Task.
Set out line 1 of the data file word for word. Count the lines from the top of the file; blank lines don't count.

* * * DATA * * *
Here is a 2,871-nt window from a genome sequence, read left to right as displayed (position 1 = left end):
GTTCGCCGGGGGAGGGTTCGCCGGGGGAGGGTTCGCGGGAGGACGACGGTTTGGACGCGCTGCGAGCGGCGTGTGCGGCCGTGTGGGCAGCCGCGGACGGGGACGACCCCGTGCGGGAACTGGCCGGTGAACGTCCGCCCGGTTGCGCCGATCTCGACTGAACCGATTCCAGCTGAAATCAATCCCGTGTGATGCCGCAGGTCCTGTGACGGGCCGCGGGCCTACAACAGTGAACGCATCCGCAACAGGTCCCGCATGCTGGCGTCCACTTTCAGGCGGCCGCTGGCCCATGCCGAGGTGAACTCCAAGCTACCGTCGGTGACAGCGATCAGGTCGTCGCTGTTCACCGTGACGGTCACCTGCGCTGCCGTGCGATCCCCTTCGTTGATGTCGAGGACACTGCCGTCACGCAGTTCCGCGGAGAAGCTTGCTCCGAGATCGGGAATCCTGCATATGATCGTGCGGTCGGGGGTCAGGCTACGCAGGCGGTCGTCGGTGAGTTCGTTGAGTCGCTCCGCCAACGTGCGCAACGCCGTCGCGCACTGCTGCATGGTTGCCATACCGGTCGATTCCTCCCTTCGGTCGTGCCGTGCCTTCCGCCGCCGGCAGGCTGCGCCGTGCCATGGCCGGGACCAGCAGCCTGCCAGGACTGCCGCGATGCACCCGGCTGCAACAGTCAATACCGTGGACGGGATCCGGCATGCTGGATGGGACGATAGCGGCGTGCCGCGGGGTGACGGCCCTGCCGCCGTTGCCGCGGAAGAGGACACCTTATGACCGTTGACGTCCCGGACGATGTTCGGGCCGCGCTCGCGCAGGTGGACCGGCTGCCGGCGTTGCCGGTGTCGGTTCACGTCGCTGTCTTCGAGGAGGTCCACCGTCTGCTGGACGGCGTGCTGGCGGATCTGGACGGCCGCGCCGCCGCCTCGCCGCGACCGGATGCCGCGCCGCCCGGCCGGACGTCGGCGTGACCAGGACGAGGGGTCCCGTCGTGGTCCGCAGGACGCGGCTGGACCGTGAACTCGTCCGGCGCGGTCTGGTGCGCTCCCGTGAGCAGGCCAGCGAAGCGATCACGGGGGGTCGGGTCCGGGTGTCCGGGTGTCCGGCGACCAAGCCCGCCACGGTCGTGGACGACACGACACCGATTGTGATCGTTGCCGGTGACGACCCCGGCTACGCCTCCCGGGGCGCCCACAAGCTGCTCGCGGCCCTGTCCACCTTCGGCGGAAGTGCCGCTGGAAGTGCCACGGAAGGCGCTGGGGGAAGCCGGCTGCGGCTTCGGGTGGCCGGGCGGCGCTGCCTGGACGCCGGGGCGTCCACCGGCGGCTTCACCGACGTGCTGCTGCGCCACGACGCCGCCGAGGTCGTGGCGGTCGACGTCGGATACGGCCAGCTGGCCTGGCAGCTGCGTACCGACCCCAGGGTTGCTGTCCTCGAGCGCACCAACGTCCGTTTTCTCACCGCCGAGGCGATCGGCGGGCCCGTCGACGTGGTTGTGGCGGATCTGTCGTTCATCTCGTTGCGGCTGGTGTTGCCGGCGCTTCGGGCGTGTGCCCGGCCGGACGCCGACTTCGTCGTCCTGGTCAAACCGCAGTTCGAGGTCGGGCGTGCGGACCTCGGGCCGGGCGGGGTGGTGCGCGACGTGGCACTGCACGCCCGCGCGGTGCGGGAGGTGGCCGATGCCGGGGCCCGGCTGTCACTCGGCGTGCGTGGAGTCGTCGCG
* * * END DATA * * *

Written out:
Here is a 2,871-nt window from a genome sequence, read left to right as displayed (position 1 = left end):